On appeal from Superior Court of New Jersey, Law Division, Hudson County, L-1-05.
NOT FOR PUBLICATION WITHOUT THE APPROVAL OF THE APPELLATE DIVISION
Before Judges Coburn, Fuentes and Chambers.
In this action in lieu of prerogative writs, plaintiff, an association of South Kearny businesses, sought to invalidate Ordinance 64, passed by the Town of Kearny on November 9, 2004. Plaintiff has brought this appeal seeking to overturn the trial court's decision upholding the Ordinance. We affirm.
South Kearny consists of a 1.5 square mile area that is physically separated from the rest of Kearny and is bordered by the Hackensack River on the east, the Passaic River on the west, the Newark Bay on the south, and a large railroad yard and the Hackensack Meadowlands on the north. No residential housing is located in South Kearny. Due to its proximity to major highways, namely the New Jersey Turnpike, Routes 1 and 9, Route 78 and Route 280, and the railroad line, South Kearny has substantial truck terminals and truck-related activities.
Prior to the enactment of Ordinance 64, truck terminals and trucking related activity had been permitted throughout South Kearny. Ordinance 64 changes that arrangement by dividing South Kearny into two zones: South Kearny Industrial North (SKI-N) and South Kearny Industrial South (SKI-S). A major distinction between the two zones is that certain trucking uses are not permitted as principal uses in SKI-S while they are permitted uses in SKI-N. Specifically, Ordinance 64 allows the "storage, parking or use of trucks, tractors, trailers, containers or any similar structure for storage purposes on a permanent basis" in SKI-N, but prohibits those uses in SKI-S. According to the municipality, the creation of the two zones is designed to achieve a balance in South Kearny between trucking uses on one hand and warehouse/distribution and other uses on the other, and to encourage redevelopment in South Kearny which would increase tax ratables.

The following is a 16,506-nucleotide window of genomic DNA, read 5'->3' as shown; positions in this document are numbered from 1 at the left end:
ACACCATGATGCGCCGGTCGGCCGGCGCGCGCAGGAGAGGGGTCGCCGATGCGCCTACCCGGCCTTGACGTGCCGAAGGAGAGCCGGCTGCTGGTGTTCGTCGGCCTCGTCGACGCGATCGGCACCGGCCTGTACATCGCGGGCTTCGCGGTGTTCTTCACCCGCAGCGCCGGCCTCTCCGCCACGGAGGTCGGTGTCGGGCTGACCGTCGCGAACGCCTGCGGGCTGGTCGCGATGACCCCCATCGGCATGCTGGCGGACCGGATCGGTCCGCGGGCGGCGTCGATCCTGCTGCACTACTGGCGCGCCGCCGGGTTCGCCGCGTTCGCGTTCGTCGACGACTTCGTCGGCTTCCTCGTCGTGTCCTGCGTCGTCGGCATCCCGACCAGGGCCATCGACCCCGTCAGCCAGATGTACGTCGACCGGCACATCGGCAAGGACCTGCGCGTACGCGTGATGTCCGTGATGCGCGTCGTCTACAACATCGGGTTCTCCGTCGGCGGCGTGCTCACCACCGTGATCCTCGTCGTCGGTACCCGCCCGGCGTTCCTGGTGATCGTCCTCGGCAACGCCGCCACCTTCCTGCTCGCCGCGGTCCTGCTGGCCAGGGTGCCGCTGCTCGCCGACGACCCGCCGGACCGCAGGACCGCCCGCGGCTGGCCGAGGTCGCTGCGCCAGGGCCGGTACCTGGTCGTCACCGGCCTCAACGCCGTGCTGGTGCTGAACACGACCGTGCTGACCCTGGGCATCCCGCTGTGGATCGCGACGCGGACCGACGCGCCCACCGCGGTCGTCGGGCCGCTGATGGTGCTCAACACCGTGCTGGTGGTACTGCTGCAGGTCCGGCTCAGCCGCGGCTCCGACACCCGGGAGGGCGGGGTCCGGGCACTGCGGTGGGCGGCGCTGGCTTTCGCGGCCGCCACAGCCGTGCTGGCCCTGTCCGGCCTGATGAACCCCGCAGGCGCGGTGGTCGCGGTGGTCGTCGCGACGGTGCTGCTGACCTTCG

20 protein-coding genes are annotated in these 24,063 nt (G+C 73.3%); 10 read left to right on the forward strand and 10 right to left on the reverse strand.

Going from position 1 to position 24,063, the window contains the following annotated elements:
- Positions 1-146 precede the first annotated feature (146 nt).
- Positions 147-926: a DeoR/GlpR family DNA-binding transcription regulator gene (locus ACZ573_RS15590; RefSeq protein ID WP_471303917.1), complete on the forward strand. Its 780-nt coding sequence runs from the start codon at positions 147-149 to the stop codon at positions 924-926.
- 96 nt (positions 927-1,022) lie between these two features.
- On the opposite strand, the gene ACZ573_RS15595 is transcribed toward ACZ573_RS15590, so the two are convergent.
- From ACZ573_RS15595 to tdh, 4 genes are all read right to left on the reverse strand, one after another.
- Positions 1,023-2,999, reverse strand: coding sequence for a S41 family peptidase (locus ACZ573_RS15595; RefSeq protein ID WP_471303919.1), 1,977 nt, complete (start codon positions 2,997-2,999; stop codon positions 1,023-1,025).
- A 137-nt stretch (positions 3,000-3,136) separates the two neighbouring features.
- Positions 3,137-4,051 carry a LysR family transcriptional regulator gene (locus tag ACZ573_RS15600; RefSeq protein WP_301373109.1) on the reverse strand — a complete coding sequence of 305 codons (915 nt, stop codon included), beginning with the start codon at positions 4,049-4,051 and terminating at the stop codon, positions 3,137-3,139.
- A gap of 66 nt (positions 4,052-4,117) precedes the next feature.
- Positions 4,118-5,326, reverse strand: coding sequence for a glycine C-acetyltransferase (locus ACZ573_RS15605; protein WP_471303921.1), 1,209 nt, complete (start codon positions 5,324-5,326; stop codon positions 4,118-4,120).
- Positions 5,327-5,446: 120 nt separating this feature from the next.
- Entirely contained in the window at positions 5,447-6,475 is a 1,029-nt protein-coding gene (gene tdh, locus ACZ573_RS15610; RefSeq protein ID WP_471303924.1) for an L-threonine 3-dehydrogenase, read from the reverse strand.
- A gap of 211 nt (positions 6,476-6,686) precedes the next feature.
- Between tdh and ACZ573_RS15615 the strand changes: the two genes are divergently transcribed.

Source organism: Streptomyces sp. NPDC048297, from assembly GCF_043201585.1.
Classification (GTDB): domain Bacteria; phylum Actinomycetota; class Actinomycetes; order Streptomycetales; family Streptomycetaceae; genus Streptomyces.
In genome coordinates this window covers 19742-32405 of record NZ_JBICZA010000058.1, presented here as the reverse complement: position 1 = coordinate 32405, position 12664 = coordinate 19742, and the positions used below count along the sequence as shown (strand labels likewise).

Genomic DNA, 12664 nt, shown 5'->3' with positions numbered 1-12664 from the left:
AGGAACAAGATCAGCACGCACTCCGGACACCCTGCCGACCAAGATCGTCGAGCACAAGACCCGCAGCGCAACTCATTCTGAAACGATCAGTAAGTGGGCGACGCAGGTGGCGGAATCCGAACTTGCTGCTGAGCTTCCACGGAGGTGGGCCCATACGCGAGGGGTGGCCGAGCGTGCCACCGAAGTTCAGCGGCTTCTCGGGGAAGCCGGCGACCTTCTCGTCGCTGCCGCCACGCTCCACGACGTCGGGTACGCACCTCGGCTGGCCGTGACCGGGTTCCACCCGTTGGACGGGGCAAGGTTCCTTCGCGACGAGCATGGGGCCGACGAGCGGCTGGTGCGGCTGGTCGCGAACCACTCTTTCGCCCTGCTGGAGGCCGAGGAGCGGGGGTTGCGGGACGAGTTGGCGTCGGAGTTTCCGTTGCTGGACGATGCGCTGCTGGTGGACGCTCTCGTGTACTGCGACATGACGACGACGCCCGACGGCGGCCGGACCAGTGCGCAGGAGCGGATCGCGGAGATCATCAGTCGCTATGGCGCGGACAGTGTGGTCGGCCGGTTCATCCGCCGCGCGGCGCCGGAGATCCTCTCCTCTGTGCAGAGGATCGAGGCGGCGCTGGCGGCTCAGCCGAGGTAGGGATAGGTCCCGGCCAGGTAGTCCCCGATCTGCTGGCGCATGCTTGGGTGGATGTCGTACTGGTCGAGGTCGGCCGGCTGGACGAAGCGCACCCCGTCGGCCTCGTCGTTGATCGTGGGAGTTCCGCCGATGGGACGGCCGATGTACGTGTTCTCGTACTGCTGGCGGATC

Ordinance 64 seeks to promote a better visual environment by requiring that "[a]ll operations, activities and storage . . . be conducted within completely enclosed buildings." However, certain exceptions from this requirement are allowed in the SKI-N zone, including outdoor storage of containers and off street parking and loading, so long as a twenty-five foot buffer zone with landscaping is provided. In addition, outdoor containers may not be stacked more than two containers high.
Plaintiff objected to various provisions in the Ordinance, including the exclusion of trucking uses in SKI-S and the twenty-five foot buffer and the two-container stacking limit for outdoor container storage. Plaintiff also objected to the placement of the boundary between the two zones, contending that many existing trucking uses are now in SKI-S.
In this action in lieu of prerogative writs commenced on December 28, 2004, plaintiff asserted numerous claims against the Town of Kearny and its mayor, town council, and planning board, including contentions that the ordinance is arbitrary and capricious and that it violates various constitutional provisions and federal statutes.